As a responsible travel company, we couldn’t be happier to see a growing number of travellers wanting to travel responsibly. These travellers aren’t the stereotypical ‘hippies’ – rather, they are ordinary people who want to travel in a sustainable way, while still gaining invaluable cultural and social experiences.
2017 was named the International Year for Sustainable Development for Tourism and we’re really excited! So whether you’re already trying to travel responsibly or you have no idea where to start, we’ve gathered our top 10 tips to help you make the most out of your next trip to be responsible about sustainable travel.
1| Carbon offset your flights
Where possible, opt to carbon offset your flight. Some airlines will have the option to offset when booking. Otherwise, we recommend you look for carbon offset programs, which work towards biodiversity, education, jobs, food security and health & well-being in developing countries.You can also choose to fly economy class, which means that more people are in the aircraft reducing the amount of flights required. Choosing a direct flight over transfer flights reduces the amount of fuel used over distances and take-off. We know it’s not always possible to fly direct – but try where you can! Also, pack light. Every extra gram in your bag adds to your flight’s fuel burn and emissions.
2| Choose the right travel provider
When choosing a travel provider, do your research! Any travel provider who is a member of the following governing bodies is a good place to start: Travelife, Global Sustainable Tourism Council and Eco-Tourism Australia. If you have another travel provider in mind, just make sure they have a detailed responsible tourism policy.
3| Research your hotel
Many hotels these days are jumping onboard the sustainable bandwagon, which is great! The good news is eco-friendly hotels used to be hard to find but now, they’re all over the place. Before picking your hotel, read up on their policies and how they are implementing sustainable initiatives.
4| Bring a water bottle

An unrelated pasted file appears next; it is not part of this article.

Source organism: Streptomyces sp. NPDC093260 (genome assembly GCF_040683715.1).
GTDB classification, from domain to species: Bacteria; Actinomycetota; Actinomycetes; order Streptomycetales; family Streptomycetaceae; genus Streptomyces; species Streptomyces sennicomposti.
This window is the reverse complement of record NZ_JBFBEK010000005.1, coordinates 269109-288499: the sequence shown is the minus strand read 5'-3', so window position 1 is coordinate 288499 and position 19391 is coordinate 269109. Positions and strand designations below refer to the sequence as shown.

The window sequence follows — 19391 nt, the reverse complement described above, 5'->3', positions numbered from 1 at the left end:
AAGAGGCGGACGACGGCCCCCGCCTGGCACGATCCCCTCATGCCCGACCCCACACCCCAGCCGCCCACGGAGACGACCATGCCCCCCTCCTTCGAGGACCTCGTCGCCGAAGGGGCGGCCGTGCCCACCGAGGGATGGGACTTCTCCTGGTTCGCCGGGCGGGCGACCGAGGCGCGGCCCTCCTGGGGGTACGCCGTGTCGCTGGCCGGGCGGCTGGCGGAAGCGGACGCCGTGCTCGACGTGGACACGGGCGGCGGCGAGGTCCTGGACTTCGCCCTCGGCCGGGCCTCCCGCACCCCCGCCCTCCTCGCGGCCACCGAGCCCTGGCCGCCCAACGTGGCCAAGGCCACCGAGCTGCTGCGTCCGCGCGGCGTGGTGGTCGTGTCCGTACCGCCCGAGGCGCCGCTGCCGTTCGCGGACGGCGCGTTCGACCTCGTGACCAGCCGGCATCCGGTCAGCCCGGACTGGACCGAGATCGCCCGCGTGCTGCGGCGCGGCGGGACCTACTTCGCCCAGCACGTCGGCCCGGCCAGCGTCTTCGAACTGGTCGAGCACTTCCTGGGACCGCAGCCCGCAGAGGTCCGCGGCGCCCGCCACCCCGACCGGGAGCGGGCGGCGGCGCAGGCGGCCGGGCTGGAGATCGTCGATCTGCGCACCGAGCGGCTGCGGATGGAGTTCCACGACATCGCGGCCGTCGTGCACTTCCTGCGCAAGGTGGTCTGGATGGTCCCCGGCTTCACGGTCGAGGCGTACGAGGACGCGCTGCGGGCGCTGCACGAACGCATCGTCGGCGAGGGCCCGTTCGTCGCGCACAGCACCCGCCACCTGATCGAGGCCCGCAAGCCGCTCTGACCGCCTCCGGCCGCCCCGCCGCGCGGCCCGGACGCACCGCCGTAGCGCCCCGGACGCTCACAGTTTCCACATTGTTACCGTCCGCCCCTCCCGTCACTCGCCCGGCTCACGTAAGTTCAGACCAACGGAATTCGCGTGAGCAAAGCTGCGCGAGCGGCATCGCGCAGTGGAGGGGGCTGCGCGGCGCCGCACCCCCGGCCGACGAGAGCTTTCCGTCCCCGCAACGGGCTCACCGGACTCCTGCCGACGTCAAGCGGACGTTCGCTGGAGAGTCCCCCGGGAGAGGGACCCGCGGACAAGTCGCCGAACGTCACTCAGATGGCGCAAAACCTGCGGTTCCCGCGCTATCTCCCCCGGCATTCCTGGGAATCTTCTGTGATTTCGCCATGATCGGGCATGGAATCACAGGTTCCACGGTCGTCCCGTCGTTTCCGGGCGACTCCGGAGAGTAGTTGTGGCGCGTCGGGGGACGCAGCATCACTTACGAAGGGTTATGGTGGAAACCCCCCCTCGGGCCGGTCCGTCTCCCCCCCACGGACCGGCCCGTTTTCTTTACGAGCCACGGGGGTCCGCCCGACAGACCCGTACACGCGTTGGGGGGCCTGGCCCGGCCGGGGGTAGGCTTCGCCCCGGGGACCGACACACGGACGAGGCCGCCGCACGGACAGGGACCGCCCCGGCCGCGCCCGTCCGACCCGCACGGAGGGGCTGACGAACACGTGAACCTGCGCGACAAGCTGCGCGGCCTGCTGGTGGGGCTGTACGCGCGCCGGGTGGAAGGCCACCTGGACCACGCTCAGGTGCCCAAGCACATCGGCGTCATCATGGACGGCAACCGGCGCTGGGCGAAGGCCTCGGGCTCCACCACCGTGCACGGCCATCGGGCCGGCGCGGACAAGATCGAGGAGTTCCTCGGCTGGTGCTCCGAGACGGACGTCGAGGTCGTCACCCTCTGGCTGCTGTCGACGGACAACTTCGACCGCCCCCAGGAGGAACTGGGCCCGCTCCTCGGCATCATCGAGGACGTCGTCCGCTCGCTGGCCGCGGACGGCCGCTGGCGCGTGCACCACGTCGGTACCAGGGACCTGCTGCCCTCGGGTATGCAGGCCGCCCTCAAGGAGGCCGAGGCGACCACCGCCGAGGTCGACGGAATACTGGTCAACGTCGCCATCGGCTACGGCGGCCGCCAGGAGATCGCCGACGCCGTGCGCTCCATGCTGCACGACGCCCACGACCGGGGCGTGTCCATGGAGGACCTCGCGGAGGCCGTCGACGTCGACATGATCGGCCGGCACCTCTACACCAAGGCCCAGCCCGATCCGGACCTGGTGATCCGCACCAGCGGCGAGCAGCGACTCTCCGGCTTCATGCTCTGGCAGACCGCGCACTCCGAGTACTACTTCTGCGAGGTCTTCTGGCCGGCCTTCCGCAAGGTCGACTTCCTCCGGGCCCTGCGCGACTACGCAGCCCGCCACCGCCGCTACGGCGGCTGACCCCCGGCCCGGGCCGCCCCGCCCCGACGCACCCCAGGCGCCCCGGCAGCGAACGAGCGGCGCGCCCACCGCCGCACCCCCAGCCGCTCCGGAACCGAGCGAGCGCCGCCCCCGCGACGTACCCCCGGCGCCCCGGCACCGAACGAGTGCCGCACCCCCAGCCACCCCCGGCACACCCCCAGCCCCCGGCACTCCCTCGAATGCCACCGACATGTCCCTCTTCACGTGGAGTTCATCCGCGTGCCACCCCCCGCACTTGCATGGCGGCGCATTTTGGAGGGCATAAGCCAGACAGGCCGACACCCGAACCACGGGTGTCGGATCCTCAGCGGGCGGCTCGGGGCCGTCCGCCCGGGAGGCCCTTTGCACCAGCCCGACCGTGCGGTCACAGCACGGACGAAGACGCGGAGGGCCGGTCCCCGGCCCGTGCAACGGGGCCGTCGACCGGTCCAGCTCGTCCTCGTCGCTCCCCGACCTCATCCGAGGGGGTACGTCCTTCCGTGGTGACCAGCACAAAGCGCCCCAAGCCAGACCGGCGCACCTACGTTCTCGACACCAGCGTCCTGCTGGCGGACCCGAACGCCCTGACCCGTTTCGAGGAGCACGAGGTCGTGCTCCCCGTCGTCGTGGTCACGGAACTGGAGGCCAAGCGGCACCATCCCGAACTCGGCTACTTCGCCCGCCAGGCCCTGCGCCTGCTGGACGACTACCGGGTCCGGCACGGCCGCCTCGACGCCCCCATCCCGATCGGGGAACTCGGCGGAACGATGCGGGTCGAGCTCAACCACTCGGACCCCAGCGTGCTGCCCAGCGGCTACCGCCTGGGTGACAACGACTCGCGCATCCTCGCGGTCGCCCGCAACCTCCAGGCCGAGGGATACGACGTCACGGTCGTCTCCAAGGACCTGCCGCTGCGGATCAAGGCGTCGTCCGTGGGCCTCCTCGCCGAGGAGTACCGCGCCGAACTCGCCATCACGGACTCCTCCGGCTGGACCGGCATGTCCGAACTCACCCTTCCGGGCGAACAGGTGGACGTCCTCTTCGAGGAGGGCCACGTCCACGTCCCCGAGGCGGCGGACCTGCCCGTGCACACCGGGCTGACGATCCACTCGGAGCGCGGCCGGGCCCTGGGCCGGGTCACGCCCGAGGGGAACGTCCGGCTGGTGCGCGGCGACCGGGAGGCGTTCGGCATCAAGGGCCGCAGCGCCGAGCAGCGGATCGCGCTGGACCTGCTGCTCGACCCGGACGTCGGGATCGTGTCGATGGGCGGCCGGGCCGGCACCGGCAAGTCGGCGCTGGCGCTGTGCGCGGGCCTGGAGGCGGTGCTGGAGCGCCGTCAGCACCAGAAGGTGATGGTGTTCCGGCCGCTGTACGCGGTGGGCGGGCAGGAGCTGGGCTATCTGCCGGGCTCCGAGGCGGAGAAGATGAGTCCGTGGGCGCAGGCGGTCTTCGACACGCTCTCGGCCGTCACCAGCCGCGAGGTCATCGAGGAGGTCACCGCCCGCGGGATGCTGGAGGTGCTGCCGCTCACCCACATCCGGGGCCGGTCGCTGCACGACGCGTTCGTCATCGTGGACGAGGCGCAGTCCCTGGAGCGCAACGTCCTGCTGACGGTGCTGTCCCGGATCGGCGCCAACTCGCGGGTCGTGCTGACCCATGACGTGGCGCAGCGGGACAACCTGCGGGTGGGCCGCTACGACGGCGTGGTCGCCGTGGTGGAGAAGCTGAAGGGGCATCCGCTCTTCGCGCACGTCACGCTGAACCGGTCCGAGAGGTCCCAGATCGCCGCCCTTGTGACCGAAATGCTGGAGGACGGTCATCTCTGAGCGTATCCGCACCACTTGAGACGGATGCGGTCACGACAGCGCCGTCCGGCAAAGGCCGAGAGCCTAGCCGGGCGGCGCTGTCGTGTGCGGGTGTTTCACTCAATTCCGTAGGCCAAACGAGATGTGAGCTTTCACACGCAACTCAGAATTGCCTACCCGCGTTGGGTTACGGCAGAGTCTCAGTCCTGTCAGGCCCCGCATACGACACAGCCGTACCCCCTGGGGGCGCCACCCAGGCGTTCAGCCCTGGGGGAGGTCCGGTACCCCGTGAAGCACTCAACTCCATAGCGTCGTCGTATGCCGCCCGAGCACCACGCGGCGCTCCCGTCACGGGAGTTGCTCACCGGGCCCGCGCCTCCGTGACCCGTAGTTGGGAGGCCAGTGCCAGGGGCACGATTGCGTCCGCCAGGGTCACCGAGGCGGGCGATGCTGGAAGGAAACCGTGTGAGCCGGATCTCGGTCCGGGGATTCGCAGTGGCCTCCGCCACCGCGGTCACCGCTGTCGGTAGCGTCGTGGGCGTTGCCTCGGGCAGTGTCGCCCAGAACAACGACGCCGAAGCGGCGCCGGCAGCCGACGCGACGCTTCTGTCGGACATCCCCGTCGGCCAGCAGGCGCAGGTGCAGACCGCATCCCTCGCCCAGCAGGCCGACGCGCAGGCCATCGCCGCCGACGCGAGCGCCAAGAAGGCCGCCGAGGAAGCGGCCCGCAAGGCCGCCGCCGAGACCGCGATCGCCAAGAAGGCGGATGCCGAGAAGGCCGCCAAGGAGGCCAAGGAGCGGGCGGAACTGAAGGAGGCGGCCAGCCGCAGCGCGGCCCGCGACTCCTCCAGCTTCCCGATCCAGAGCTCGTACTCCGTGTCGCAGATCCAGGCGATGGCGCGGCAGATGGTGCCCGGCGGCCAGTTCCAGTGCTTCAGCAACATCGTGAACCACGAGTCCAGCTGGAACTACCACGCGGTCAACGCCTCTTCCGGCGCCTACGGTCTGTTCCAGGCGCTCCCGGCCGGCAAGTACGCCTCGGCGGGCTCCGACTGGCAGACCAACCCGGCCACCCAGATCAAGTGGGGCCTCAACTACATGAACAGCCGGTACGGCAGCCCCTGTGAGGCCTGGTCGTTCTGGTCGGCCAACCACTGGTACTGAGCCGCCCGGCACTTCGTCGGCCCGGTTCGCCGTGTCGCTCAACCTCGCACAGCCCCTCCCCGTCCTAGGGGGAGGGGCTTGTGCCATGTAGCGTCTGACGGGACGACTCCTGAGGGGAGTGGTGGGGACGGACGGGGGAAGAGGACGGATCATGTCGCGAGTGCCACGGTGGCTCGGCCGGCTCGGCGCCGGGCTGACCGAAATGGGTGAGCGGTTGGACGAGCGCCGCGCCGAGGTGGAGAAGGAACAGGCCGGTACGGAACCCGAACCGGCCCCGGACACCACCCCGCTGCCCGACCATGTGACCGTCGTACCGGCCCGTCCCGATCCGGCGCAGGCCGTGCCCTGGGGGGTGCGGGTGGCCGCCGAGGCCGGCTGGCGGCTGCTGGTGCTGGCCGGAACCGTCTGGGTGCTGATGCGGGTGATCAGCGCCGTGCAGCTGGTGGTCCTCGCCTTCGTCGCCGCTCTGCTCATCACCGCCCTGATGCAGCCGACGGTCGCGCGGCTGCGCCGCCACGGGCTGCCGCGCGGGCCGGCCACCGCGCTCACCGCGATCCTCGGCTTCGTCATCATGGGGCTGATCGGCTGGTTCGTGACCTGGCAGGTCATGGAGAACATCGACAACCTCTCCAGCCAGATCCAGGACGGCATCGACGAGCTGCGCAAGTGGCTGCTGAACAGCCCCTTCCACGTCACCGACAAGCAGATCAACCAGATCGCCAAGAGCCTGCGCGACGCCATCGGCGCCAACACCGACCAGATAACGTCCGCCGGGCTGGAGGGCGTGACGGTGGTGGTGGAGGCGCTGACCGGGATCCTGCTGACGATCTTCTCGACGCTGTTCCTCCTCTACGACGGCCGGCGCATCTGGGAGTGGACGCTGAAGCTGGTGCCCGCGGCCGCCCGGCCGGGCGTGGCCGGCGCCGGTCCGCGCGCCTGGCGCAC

Did you know more than 8 million tons of plastic are dumped in our oceans each year? Plastic water bottles are a huge offender so when you travel, bring your own reusable water bottle. If you’re travelling to countries where you know the water might be contaminated, bring some water purifying tablets with you too.
5| Shop locally
Shopping locally is a great way to ensure you’re travelling sustainably. Opt for shopping at local stores rather than huge chains that you can find all over the world.
6| Eat locally
Similar to shopping locally – eat locally! After all, you are there to enjoy the things that are unique to the place you’re visiting. Supporting local food vendors and restaurants is not only sustainable, but it’s also part of immersing yourself in local life.
7| Do your research
Each country has their own rules about engaging with local wildlife. Some countries have strict ‘no feeding the wildlife’ policies while others might not have a huge problem with it. Also, it’s important you research about engaging with local wildlife too. It might seem like an amazing cultural experience to ride elephants or visit a tiger temple in Southeast Asia. However, these animals are kept and bred in incredibly inhumane conditions, so it’s best to avoid at all costs.
8| Respect the local culture
It’s important to respect the local culture by doing a bit of research before you arrive. Did you know in Singapore it’s illegal to spit in public places? You could face fines of up to $1,000. In some Middle Eastern countries, it is expected that a woman covers her head – even tourists. When visiting a Buddhist Temple you must cover your shoulders, chest and knees. Just be wary – not respecting the local culture is disrespectful, can cost money and even land you in jail in some instances.
9| Do not participate in orphanage tourism
What a lot of travellers don’t know is that orphanage tourism is a huge problem. Many people want to give back and do some good when travelling, yet they are unknowingly fueling the problem. In countries like Cambodia, children are often taken from their parents and placed in orphanages in order to attract the tourist dollar. A lot of orphanages are habitually conducted by dishonest business operators who do more harm than good.
10| Give back through sustainable initiatives
There are plenty of ways to give back through sustainable initiatives when travelling – like ecotourism and microfinancing. Ecotourism is tourism that has a primary focus on exotic natural environments, which is intended to support conservation efforts and observe wildlife. Microfinancing refers to providing people living in poverty with a much-needed hand up. You can help by providing smalls loans to families through established organisations such as Good Return and the Shinta Mani Foundation, helping them start their own business and leave poverty behind.